I said the other day that I’m not going to say anything more on the sexual harassment allegations against Herman Cain until the case develops further and I’m sticking by that. But I found this post by Dana Milbank to be revealing:
The Hermanator is now the hunted.
Herman Cain, the long-shot Republican presidential candidate turned frontrunner, has done just about everything wrong since news broke Sunday night that his former employer had paid two women to settle sexual harassment complaints against him.
His campaign’s fisticuffs with Washington journalists probably won’t do Cain any harm among his supporters in Iowa; in fact, it will probably help. But Cain’s loss of control is a reminder of why he’s never going to be president, no matter how high he rises in GOP primary polls.
His presidential bid was meant to be a lark, likely a gambit to increase speaking fees and book sales, perhaps to gain him a gig on cable news. At first, he was in on the joke, gaming the primary process and making up policies as he went along. He drank alcohol during public appearances, even in the morning. He allowed the release of a bizarre ad showing his chief of staff blowing smoke. He greeted female interviewers as “sweetheart” and occasionally gave them hugs. His staff celebrated his quirks in a don’t-feed-the-animals memo to those aides traveling in a car with the candidate: “Do not speak to him unless you are spoken to.”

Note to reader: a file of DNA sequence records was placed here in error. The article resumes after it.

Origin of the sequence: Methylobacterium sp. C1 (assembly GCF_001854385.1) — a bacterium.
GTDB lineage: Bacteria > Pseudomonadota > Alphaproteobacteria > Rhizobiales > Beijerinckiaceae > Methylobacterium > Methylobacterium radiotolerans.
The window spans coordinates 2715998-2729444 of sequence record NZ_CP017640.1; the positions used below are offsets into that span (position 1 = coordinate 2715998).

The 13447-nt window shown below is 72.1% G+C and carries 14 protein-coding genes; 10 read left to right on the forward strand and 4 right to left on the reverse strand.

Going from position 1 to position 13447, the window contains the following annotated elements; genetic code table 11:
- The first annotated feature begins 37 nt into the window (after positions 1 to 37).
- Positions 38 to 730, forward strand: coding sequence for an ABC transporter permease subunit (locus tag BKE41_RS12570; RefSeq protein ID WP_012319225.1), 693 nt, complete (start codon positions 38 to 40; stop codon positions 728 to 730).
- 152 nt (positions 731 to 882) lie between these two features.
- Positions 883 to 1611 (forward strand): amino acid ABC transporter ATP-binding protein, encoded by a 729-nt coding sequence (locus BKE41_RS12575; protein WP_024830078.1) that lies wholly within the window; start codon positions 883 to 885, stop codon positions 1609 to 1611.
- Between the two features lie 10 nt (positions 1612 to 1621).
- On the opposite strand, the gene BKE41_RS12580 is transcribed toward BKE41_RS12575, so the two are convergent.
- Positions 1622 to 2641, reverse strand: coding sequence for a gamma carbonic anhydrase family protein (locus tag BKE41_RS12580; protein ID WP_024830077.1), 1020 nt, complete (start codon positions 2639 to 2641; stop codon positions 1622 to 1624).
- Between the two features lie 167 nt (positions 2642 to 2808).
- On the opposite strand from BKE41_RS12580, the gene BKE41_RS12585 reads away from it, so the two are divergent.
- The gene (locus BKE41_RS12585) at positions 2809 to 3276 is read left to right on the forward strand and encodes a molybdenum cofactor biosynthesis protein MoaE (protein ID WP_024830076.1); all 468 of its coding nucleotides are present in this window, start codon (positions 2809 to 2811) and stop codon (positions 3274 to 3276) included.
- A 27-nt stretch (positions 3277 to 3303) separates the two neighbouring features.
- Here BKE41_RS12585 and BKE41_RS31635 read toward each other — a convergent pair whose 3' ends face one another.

It was, at its very core, a preposterous premise: That a man who, as the former head of a big Washington trade group, was at the very heart of this town’s lobbying culture, would run a campaign as the ultimate political outsider. He would claim that running for president “didn’t start as a consideration until after President Obama took office” – even though Cain ran for president once before, in 2000.
I would trust Bernie Madoff and Joe Isuzu before I would believe anything Dana Milbank has to say. But he’s a Village Idiot, which means he is wired into the groupthink of the Beltway media and the Washington establishment.
The media hath spoken:
But Cain’s loss of control is a reminder of why he’s never going to be president, no matter how high he rises in GOP primary polls.
This is not a sentence of death for the Cain campaign, but it’s not a good sign. Every four years the media decides which candidates are “serious” and which are “unserious.”
Serious candidates are fluffed and covered for, unserious candidates are ignored or if need be swarmed upon and taken down by the savage chihuahuas of the media. But these efforts don’t always work.
The media did a pretty good job fluffing Obama, but they failed with Jon Huntsman and Fred Thompson. They kept Dennis Kucinich out of the 2008 race but failed to take down Sarah Palin.
Regardless of how the sexual harassment story plays out, the media hath decreed that Herman Cain is an unserious candidate. Sequere pecuniam